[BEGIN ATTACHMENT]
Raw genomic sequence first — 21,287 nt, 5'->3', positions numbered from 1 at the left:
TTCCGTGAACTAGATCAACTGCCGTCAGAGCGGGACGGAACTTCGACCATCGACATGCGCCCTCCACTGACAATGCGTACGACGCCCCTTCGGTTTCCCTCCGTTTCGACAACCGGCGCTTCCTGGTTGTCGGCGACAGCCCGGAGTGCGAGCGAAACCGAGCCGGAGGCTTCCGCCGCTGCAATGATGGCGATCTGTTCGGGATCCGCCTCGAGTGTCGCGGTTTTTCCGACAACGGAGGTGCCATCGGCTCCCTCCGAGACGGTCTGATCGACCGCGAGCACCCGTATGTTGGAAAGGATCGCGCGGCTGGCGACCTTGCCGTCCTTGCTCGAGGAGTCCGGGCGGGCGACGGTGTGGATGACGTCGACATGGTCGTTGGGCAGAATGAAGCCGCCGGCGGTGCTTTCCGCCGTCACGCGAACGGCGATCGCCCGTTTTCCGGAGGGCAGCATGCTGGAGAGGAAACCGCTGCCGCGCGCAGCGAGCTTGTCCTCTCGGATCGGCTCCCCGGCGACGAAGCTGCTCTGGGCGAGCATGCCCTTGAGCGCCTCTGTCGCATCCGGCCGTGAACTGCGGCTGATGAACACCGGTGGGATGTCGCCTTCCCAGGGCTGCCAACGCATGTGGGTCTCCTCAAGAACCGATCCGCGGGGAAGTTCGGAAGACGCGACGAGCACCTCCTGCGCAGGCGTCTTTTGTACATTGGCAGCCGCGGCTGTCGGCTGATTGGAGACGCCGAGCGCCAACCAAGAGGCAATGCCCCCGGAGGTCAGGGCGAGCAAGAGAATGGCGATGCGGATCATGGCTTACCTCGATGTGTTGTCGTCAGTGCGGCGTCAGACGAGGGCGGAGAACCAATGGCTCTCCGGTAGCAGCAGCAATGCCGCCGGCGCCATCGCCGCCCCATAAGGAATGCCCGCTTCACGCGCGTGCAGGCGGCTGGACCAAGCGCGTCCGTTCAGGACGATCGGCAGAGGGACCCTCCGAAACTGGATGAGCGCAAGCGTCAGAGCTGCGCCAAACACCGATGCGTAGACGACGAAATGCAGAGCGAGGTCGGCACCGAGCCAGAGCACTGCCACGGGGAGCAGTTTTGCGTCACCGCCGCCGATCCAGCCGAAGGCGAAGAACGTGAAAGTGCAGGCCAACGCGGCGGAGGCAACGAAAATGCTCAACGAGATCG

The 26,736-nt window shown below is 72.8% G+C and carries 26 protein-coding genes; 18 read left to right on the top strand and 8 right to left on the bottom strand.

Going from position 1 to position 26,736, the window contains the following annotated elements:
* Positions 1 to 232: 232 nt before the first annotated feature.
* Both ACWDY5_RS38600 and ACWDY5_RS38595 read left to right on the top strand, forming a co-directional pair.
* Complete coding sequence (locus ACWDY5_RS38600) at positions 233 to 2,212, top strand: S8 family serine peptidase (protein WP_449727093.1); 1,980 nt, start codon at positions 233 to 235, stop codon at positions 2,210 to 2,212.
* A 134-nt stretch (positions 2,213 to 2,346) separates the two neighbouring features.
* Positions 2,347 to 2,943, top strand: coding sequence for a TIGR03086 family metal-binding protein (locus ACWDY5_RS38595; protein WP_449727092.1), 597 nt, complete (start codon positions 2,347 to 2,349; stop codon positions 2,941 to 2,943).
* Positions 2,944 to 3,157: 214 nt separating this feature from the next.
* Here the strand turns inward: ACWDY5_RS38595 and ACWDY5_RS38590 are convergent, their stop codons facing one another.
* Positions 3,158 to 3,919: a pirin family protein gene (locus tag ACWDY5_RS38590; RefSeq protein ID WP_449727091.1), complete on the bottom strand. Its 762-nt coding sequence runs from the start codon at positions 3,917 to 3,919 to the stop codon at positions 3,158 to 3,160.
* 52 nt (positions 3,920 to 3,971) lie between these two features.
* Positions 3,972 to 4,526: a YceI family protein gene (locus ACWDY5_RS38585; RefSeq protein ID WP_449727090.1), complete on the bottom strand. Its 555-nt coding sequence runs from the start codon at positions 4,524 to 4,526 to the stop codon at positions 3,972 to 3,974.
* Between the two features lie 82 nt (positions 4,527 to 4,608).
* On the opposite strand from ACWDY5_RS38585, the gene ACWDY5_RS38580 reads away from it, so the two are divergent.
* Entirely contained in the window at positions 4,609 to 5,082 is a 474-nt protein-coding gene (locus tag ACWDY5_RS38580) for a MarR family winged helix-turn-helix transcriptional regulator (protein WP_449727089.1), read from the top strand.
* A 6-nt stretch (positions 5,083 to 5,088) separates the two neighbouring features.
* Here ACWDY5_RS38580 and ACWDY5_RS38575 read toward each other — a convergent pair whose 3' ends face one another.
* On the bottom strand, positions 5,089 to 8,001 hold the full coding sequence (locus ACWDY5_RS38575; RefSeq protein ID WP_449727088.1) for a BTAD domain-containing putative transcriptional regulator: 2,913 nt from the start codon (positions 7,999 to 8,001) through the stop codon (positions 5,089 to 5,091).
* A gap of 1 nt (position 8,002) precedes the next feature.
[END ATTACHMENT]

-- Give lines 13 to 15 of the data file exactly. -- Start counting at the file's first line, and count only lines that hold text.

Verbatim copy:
* 52 nt (positions 3,920 to 3,971) lie between these two features.
* Positions 3,972 to 4,526: a YceI family protein gene (locus ACWDY5_RS38585; RefSeq protein ID WP_449727090.1), complete on the bottom strand. Its 555-nt coding sequence runs from the start codon at positions 4,524 to 4,526 to the stop codon at positions 3,972 to 3,974.
* Between the two features lie 82 nt (positions 4,527 to 4,608).